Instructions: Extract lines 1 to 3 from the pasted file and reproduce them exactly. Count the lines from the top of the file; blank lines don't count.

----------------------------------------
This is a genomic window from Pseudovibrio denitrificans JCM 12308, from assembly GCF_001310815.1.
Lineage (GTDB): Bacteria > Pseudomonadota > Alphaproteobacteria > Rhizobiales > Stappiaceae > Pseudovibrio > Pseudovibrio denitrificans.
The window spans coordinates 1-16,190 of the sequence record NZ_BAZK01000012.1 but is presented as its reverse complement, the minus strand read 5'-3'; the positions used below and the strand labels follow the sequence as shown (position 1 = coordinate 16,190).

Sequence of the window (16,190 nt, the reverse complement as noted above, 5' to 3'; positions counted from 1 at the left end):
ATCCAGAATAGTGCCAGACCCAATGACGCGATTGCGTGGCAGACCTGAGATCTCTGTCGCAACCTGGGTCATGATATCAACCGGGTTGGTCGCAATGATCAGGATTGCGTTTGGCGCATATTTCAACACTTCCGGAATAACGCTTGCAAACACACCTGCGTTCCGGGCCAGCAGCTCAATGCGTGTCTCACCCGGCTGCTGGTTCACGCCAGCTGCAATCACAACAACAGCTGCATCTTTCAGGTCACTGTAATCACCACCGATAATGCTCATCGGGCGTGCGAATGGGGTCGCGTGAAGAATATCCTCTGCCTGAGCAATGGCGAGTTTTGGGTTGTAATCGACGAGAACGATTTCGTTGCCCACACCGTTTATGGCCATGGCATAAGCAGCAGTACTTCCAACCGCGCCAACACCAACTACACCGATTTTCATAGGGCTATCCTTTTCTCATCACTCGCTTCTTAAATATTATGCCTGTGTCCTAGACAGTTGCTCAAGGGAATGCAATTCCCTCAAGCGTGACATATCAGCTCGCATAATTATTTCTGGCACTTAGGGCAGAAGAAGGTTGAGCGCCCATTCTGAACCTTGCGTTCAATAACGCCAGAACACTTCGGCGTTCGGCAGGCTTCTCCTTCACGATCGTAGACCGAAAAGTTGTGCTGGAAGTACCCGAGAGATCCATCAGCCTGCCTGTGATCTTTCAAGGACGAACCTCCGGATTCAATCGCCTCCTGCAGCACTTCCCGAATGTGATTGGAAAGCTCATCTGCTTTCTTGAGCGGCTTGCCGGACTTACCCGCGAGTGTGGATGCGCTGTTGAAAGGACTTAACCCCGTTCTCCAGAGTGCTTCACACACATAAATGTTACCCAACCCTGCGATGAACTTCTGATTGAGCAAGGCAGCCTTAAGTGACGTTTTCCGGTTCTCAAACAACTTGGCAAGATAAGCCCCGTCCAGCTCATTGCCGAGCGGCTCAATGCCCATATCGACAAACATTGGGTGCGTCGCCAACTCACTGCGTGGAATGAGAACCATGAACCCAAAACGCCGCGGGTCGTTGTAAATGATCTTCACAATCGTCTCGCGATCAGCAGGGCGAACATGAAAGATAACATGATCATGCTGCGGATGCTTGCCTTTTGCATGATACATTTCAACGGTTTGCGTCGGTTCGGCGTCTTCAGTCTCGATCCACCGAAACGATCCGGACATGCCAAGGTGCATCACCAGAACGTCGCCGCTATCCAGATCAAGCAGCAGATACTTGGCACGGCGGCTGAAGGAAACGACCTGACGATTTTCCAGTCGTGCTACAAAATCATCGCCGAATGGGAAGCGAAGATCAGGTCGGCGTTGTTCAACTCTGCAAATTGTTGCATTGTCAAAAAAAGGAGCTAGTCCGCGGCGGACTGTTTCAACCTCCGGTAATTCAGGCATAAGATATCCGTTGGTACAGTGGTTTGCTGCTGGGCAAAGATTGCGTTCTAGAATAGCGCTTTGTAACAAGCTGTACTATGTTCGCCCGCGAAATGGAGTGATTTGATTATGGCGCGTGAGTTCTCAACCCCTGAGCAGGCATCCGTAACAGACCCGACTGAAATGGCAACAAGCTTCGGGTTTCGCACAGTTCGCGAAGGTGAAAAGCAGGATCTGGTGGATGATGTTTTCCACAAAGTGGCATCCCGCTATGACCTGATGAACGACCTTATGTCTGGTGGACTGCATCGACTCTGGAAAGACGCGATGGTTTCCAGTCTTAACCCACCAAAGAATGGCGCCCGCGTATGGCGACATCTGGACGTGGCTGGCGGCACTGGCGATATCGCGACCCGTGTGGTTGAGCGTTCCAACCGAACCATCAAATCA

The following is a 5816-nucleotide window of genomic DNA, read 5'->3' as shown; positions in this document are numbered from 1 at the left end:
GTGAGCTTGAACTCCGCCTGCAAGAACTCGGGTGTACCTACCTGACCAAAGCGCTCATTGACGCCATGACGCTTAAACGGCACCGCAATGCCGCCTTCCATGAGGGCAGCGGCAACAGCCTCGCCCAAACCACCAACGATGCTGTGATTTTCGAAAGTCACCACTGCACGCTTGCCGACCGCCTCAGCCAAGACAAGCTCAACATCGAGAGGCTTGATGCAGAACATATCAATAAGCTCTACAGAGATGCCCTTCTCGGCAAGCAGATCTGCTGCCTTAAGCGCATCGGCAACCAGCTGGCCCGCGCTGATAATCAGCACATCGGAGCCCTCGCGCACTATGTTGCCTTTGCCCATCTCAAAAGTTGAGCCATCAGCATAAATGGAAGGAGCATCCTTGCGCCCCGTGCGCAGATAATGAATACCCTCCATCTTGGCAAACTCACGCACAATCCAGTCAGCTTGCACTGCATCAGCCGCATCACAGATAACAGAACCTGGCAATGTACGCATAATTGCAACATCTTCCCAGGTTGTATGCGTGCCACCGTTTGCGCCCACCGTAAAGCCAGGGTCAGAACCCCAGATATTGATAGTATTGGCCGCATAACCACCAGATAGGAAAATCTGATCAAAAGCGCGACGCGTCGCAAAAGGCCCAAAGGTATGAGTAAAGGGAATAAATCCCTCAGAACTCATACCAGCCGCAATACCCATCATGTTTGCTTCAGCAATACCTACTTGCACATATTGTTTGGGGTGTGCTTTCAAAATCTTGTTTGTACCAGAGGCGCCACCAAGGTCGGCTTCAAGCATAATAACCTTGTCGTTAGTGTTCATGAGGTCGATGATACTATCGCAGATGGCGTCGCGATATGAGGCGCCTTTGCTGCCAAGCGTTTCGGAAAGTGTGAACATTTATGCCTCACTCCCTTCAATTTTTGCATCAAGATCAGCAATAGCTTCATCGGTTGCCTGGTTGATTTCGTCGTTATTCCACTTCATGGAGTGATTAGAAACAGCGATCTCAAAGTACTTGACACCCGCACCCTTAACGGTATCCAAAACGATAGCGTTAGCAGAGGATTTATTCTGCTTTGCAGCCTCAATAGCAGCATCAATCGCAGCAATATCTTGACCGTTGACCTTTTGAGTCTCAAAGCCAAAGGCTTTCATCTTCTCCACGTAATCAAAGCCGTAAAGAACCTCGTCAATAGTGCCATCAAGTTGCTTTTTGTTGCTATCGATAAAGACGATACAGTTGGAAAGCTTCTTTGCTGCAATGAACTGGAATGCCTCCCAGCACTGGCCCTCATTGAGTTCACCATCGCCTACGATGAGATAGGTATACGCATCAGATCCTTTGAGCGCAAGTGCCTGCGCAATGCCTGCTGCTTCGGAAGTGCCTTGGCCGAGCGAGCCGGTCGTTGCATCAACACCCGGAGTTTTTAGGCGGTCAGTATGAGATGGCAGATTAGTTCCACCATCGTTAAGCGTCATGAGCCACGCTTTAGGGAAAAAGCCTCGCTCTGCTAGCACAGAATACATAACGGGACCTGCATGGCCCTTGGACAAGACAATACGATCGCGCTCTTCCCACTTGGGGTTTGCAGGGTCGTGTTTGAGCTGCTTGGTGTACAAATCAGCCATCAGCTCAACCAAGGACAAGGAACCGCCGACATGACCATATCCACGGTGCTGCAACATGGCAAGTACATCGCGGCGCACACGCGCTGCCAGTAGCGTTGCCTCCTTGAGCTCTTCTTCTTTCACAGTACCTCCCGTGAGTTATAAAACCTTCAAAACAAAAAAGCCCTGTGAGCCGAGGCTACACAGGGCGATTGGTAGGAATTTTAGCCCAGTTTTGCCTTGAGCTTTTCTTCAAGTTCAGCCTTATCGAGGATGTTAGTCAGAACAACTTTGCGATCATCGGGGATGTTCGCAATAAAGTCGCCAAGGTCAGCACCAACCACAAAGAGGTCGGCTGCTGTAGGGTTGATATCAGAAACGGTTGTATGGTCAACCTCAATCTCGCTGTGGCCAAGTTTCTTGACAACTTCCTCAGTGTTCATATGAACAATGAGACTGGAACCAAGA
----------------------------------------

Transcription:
This is a genomic window from Pseudovibrio denitrificans JCM 12308, from assembly GCF_001310815.1.
Lineage (GTDB): Bacteria > Pseudomonadota > Alphaproteobacteria > Rhizobiales > Stappiaceae > Pseudovibrio > Pseudovibrio denitrificans.
The window spans coordinates 1-16,190 of the sequence record NZ_BAZK01000012.1 but is presented as its reverse complement, the minus strand read 5'-3'; the positions used below and the strand labels follow the sequence as shown (position 1 = coordinate 16,190).